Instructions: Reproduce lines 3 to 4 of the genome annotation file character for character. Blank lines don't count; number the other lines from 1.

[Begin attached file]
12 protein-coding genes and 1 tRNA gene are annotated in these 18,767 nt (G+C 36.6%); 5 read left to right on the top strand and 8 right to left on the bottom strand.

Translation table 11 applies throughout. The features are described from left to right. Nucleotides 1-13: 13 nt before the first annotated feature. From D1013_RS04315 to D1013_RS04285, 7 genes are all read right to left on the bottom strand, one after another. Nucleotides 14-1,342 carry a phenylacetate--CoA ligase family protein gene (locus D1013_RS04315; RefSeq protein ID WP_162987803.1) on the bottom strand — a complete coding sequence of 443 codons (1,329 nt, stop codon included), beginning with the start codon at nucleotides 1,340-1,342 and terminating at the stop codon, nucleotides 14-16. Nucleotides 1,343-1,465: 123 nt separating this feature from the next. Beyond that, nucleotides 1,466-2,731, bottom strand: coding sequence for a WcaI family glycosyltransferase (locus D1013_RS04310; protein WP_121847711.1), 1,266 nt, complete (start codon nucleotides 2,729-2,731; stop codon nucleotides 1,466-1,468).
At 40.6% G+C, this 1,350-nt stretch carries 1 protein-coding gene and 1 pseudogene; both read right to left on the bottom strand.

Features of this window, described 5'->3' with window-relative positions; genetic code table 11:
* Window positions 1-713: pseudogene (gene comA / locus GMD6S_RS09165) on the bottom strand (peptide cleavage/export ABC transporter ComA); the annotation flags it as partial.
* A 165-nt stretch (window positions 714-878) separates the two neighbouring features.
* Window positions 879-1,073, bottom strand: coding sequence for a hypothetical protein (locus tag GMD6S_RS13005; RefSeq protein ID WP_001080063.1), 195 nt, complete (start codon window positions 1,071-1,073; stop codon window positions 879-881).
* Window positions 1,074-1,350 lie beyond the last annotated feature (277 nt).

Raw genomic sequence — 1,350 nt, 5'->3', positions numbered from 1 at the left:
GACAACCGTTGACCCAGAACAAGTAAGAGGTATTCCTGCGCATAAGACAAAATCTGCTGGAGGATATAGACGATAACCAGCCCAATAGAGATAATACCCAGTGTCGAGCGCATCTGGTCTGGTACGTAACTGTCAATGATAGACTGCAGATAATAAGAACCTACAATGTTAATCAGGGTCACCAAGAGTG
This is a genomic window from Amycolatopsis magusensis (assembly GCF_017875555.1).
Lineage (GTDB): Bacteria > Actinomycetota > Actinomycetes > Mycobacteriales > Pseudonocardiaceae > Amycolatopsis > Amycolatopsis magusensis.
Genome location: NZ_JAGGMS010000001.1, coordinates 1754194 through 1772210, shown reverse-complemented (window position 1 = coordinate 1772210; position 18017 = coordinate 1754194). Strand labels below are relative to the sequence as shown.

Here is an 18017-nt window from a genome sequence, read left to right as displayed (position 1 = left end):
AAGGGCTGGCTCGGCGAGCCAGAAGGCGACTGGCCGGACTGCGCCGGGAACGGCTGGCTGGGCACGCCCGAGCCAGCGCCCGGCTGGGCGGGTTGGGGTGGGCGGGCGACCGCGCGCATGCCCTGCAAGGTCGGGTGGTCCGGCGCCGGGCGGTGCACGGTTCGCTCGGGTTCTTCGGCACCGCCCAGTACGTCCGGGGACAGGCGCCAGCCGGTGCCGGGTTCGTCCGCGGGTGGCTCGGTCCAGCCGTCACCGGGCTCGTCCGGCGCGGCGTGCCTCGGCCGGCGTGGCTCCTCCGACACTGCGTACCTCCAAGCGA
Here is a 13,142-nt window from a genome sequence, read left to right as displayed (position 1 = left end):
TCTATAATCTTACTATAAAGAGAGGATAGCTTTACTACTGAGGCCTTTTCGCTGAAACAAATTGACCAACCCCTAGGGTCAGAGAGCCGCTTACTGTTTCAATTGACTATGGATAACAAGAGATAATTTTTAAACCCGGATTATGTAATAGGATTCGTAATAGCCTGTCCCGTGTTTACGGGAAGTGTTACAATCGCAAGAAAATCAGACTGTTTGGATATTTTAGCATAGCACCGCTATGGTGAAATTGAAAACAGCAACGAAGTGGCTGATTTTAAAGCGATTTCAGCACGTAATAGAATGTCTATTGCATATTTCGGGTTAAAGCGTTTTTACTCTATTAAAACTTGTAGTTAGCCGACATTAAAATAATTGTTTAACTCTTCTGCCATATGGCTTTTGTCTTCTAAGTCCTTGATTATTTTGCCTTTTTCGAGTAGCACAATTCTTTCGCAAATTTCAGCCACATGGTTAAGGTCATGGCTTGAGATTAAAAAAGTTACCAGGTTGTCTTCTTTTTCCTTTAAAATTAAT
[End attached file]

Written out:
At 40.6% G+C, this 1,350-nt stretch carries 1 protein-coding gene and 1 pseudogene; both read right to left on the bottom strand.

Features of this window, described 5'->3' with window-relative positions; genetic code table 11: